I had described what I felt the guides would be doing with their boats on any given structure. Structure I mentioned were shallow sand flats, breaking points into deep water, rocky bottom etc. In each scenario I explained what the fish might do in case the weather was stable, cold, windy or unsettled. I also described the walleye habits under these conditions and how to compensate for the changes.
The day started out cloudy and turned nasty. By the fourth location, Peter and the rest of the field were pulled off the lake due to lightning and thunderstorms. This would give Peter another day to read the notes. In the notes I had suspected the format that the organizers would use. I coached Peter to ask the guides what they knew of the fishing locations prior to getting there. In that way Peter would have a mental picture of what he might do to catch fish.
On the second day, the weather cleared. Peter was in second place, but seven inches off the lead and only an inch and a half ahead of third. Peter and the guide were headed to a sandy shallow flat. This was the hot spot before the weather changed and the majority of yesterday’s fish were caught here.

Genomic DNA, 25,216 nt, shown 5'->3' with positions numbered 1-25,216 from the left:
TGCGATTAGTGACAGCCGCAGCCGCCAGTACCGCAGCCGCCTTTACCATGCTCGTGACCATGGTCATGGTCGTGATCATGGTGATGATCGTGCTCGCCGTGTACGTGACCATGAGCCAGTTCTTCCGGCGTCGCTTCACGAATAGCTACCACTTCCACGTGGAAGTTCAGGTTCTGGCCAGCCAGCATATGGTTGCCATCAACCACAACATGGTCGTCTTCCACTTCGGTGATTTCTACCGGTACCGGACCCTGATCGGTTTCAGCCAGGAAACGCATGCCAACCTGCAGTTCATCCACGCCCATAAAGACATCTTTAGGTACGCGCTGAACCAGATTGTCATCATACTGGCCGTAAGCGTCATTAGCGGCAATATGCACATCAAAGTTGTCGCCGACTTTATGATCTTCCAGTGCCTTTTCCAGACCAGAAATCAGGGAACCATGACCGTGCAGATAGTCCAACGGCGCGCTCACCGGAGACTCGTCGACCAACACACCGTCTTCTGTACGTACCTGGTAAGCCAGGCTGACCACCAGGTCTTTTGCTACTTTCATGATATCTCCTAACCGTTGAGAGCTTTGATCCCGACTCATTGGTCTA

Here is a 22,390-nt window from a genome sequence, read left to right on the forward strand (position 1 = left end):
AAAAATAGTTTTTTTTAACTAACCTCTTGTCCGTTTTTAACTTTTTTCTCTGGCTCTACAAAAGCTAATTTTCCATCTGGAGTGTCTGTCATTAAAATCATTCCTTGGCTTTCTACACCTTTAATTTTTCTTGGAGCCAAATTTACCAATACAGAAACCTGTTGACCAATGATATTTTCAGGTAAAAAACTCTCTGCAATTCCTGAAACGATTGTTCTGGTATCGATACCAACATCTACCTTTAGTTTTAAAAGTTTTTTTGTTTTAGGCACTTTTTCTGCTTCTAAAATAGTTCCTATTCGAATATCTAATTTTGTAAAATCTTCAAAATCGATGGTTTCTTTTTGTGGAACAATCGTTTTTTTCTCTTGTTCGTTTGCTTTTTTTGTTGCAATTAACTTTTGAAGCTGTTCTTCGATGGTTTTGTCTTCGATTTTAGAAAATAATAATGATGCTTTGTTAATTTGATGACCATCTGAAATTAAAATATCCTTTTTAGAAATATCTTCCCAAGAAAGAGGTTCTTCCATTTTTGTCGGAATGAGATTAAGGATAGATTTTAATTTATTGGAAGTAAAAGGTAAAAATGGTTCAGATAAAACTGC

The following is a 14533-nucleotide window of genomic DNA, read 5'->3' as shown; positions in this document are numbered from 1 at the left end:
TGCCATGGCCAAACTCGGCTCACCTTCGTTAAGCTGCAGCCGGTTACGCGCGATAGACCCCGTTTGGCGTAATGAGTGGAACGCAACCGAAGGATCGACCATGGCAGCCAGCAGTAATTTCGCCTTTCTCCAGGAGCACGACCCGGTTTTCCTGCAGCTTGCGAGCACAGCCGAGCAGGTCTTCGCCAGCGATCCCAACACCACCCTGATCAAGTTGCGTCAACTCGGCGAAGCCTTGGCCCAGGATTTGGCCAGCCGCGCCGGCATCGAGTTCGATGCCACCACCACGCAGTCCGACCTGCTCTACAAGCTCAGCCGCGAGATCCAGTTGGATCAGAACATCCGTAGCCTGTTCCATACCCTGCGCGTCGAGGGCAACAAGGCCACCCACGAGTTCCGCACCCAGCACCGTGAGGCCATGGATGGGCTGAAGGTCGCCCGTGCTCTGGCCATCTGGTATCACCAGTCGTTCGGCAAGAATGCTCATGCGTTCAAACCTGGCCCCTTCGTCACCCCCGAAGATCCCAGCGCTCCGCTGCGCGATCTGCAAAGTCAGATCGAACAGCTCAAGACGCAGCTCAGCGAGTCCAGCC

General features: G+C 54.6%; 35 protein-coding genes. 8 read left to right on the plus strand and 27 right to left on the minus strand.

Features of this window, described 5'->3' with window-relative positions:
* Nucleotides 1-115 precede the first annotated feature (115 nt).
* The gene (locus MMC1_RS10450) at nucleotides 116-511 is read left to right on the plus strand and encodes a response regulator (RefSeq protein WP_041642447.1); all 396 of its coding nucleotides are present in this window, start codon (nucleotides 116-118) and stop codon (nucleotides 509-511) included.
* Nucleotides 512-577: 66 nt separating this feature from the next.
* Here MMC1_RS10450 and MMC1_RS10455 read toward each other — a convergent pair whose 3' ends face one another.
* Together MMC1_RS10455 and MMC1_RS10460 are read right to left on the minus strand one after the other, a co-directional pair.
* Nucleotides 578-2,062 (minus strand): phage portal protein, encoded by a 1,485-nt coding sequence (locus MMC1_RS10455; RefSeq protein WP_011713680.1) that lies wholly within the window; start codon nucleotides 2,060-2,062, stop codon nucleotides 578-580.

I had written that weather changes such as thunderstorms and rapid temperature changes, would most likely push the fish off the sand flats and into deep water. The only option was to go with the lightest jig possible and wait out a bite. Peter only caught one small fish on the sand and was disappointed. His Toyota was all but lost with only one more location and twenty minutes to fish.
Again, in the submission I wrote for him, I mentioned focus. Stay focussed and don’t let your negative thoughts interfere with your fishing abilities and that is exactly what he did. Peter was off to his final spot on the lake. Much to his delight, it was a sharp break to thirty feet. I had mentioned to Peter that fish often go deep after a thunderstorm. As was this case, as he hooked into a 27″ walleye as the guide motored around. Peter asked his guide to slow down and go up and down the break. He was fishing a lighter than normal jig but asked if the guide would allow him to fish the jig more vertically. The guide hovered around 27′ depth and bang, a 25″, bang, a 23″, bang a 27″ and wrapping up his 20 minutes with a 19″ and 17″ fish all coming to net. Now Peter was thinking – where do I stand. How did my fellow competitors do?